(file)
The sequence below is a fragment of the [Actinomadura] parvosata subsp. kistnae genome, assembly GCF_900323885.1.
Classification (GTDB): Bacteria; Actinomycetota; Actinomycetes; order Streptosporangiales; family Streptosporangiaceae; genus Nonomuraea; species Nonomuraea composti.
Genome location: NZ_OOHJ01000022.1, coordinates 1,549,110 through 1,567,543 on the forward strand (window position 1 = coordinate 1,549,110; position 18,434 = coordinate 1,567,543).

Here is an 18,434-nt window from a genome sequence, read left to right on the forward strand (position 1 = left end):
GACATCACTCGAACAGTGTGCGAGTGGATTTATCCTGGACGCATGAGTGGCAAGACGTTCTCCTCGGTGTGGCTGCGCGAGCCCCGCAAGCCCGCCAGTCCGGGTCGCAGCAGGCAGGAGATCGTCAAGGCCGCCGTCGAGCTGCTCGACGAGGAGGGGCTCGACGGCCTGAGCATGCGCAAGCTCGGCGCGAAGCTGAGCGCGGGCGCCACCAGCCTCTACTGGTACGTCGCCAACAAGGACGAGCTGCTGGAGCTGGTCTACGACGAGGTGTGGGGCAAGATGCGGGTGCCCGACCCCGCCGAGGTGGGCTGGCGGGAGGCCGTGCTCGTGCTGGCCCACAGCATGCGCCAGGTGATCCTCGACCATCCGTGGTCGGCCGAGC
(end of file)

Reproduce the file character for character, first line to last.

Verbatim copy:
The sequence below is a fragment of the [Actinomadura] parvosata subsp. kistnae genome, assembly GCF_900323885.1.
Classification (GTDB): Bacteria; Actinomycetota; Actinomycetes; order Streptosporangiales; family Streptosporangiaceae; genus Nonomuraea; species Nonomuraea composti.
Genome location: NZ_OOHJ01000022.1, coordinates 1,549,110 through 1,567,543 on the forward strand (window position 1 = coordinate 1,549,110; position 18,434 = coordinate 1,567,543).

Here is an 18,434-nt window from a genome sequence, read left to right on the forward strand (position 1 = left end):
GACATCACTCGAACAGTGTGCGAGTGGATTTATCCTGGACGCATGAGTGGCAAGACGTTCTCCTCGGTGTGGCTGCGCGAGCCCCGCAAGCCCGCCAGTCCGGGTCGCAGCAGGCAGGAGATCGTCAAGGCCGCCGTCGAGCTGCTCGACGAGGAGGGGCTCGACGGCCTGAGCATGCGCAAGCTCGGCGCGAAGCTGAGCGCGGGCGCCACCAGCCTCTACTGGTACGTCGCCAACAAGGACGAGCTGCTGGAGCTGGTCTACGACGAGGTGTGGGGCAAGATGCGGGTGCCCGACCCCGCCGAGGTGGGCTGGCGGGAGGCCGTGCTCGTGCTGGCCCACAGCATGCGCCAGGTGATCCTCGACCATCCGTGGTCGGCCGAGC